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Detroiters, or should I say Michiganders, are a prideful pack. We boast 11 Stanley Cup titles, the most of any American-based hockey city; four baseball world championships; three NBA titles and, uh, well, four NFL championships. We’re honored to call Joe Louis, arguably the greatest heavyweight of all time, our own. Tommy Hearns, the first fighter to win belts in five different weight classes, is ours too, and we can claim numerous Olympians and college national titles at various division in different sports.

But admittedly, we can be greedy too. I know I can. I think of our titles and can’t help but wonder what could have been. What would have happened if Hearns had beaten Leonard in 1981 (was ahead on all three score cards going into the 14th round) or 1989 (controversial draw)?

There are five famous defeats for our teams that have always haunted me:

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5. Pistons vs Celtics in game five of the 1987 Eastern Conference Finals: The Pistons were trailing by one at Boston Garden when Isiah Thomas nailed an 18-foot jumper with just 17 seconds remaining to give his team a one point lead. After a brilliant defensive play on a Larry Bird drive on the Boston ensuing possession, the Pistons were five seconds away from an upset. On the inbound, Larry Bird stole Thomas’ pass, fed it to a cutting Dennis Johnson and the Celtics won 108-107. Detroit would win game six and force a game seven, only to fall three points short and give the Celtics their last conference title of the Larry Bird era. That game stings to this day.

4. 1981 NFC divisional playoff game: The Lions played toe-to-toe with the Niners at Candlestick Park and led 23-17 with just under five minutes remaining. Joe Montana engineered a 9-play 70-yard drive, hitting Freddie Solomon for a touchdown and the Niners took a 24-23 lead. Detroit moved to the San Francisco 24 with 11-seconds left. Eddie Murray, who had made three field goals that day to help overcome a Gary Danielson five-interception performance, lined up for a 43-yd field goal to win it. It was wide right. The Niners would go on to lose in the NFC title game, but the Lions wouldn’t make the postseason again until 1991. Who knows how that post season may have changed the Lions moving forward, but it sure would have been nice to celebrate a playoff win. Instead we had to wait another 10 years.

3. 2010: There are just 23 perfect games in Major League history and none in Detroit Tigers history. The first was thrown by Lee Richmond of Worcester Worcesters in 1880 and the last by Seattle’s Felix Hernandez in 2012. Armando Gallaraga should have been on the list. On June 2, 2010, Gallaraga retired 26 straight Cleveland Indians at Comerica Park. On a 1-1 pitch in the 9th, Tribe rookie Jason Donald grounded wide of first. Miguel Cabrera cleanly fielded the roller and tossed to a covering Gallaraga in time for the out. First base umpire Jim Joyce called Donald safe, marring history and ruining an experience for all who witnessed perfection. Gallaraga would go on to win just two more games that season and play just two more seasons in the majors: in Arizona in 2011 and Houston in 2012.

2. 2005 NBA Finals: The Pistons and Spurs were tied at two wins a piece in the NBA Finals. Detroit was seeking back-to-back titles; San Antonio was in search of it’s third overall and second in three years. With the Pistons leading by two with nine seconds left in overtime, Spurs forward Robert Horry inbounded the ball to Manu Ginobili, who headed for the corner and was quickly double teamed by Rasheed Wallace. That left Horry open and Ginobili found him on the wing. Horry drilled the three pointer to give the visitors the 96-95 victory. The Pistons would win game six 95-86 but lose game seven in Texas. Detroit would lose in the Eastern Conference Finals the next three consecutive seasons and haven’t been back to the championship series since.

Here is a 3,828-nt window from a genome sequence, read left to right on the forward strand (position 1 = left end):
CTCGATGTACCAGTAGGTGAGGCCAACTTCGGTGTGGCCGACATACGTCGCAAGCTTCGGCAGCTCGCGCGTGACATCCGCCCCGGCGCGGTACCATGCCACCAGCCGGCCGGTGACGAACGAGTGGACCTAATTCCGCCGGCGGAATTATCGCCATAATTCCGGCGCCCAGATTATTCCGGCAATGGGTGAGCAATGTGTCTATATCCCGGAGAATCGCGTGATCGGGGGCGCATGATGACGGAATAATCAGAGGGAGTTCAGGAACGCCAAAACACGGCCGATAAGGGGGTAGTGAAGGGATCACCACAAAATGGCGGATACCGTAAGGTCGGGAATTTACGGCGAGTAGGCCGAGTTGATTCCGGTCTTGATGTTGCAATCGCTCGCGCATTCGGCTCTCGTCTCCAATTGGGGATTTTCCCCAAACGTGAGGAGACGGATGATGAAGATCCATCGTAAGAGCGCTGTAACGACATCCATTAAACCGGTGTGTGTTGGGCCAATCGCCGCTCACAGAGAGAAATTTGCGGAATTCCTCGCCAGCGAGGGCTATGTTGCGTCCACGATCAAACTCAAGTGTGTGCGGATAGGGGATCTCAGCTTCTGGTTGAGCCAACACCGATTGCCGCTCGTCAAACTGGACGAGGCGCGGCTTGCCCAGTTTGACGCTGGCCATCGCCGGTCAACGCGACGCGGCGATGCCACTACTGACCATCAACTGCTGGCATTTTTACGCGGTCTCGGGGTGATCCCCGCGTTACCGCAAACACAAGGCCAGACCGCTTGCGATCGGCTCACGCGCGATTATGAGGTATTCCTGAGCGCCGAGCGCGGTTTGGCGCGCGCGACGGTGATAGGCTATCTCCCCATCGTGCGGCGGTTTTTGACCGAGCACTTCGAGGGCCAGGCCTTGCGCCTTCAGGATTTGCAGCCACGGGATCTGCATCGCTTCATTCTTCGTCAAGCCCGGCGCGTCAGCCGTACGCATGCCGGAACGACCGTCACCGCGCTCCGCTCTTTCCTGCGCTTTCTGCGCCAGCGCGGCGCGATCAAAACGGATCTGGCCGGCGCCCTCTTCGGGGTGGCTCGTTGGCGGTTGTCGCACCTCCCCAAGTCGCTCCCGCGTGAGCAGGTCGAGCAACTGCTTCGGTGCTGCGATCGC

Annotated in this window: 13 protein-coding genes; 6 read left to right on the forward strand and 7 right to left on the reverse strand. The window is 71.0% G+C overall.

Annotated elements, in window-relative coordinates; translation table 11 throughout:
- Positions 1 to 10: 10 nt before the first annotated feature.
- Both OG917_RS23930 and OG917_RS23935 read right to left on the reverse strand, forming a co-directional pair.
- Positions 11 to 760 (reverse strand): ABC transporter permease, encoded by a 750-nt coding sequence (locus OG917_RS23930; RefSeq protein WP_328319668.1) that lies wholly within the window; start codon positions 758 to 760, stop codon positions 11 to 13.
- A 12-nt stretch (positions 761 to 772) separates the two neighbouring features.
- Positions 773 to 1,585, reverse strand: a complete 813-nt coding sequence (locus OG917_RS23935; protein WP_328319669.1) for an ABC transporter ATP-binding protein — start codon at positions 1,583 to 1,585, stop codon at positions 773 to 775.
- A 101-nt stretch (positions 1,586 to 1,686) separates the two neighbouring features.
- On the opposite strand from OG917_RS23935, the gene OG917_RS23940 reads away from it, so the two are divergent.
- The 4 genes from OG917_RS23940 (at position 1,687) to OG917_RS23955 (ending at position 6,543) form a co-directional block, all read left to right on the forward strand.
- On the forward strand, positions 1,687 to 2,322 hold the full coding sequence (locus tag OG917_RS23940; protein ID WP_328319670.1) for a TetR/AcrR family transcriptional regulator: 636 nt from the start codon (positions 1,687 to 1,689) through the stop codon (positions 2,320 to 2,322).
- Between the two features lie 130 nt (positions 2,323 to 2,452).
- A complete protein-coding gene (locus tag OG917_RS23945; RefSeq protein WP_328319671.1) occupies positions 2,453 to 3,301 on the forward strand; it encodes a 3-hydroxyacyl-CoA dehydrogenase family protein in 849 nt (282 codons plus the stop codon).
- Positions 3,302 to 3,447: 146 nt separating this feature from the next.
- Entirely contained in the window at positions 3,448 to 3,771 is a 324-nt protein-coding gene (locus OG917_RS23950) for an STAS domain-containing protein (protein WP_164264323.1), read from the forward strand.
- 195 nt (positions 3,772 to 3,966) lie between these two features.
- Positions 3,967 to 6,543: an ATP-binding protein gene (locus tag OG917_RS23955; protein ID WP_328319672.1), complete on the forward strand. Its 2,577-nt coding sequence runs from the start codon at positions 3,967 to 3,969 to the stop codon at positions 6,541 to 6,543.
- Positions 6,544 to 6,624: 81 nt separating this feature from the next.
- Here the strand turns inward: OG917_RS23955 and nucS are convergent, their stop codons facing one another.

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1. 2013: The Tigers won 93 games and claimed the AL Central division crown. They used five games to dispose of Oakland in the divisional series and faced a 97-win Boston team in the ALCS. The Tigers took game one on a 1-0 shutout at Fenway Park. They had a chance to take a stranglehold on the series, leading 5-1 going into the bottom of the eighth. Max Scherzer had thrown 5 2/3-innings no-hit ball while striking out 13. He would allow one run and just two hits in 108 pitches through seven innings of work. Scherzer gave way to Jose Veras, who allowed a double. Drew Smyly was brought in to face Jacoby Ellsbury, but walked him. Al Alburquerque notched a strike out, but allowed a Dustin Pedroia single that loaded the bases. Jim Leyland would then turn to his closer-Joaquin Benoit, who had a career best 24 saves that year, in the hopes of retiring David Ortiz. Instead, Ortiz crushed a first-pitch changeup over the right field wall to tie the game at 5. The Sox would go on to the win it on Jarrod Saltalamacchia ninth inning rbi single. That damn at-bat changed the series and history. Boston would advance to the World Series and defeat St. Louis for their third title in eight years. Detroit’s starters of Scherzer, Justin Verlander, Doug Fister, Anibal Sanchez and Rick Porcello were incredible that year and in the playoffs, but the bullpen couldn’t match their effectiveness and because of that the Tigers missed a good shot at a fifth world title.

I’m grateful for the titles this state has and even proud of the teams that came so close, but couldn’t get a ring. I just think we could have celebrated more if it weren’t for…


Newspaper clipping image: Jim Aberdale on Twitter

Boston Red Sox photos of Ortiz homer in 2013 from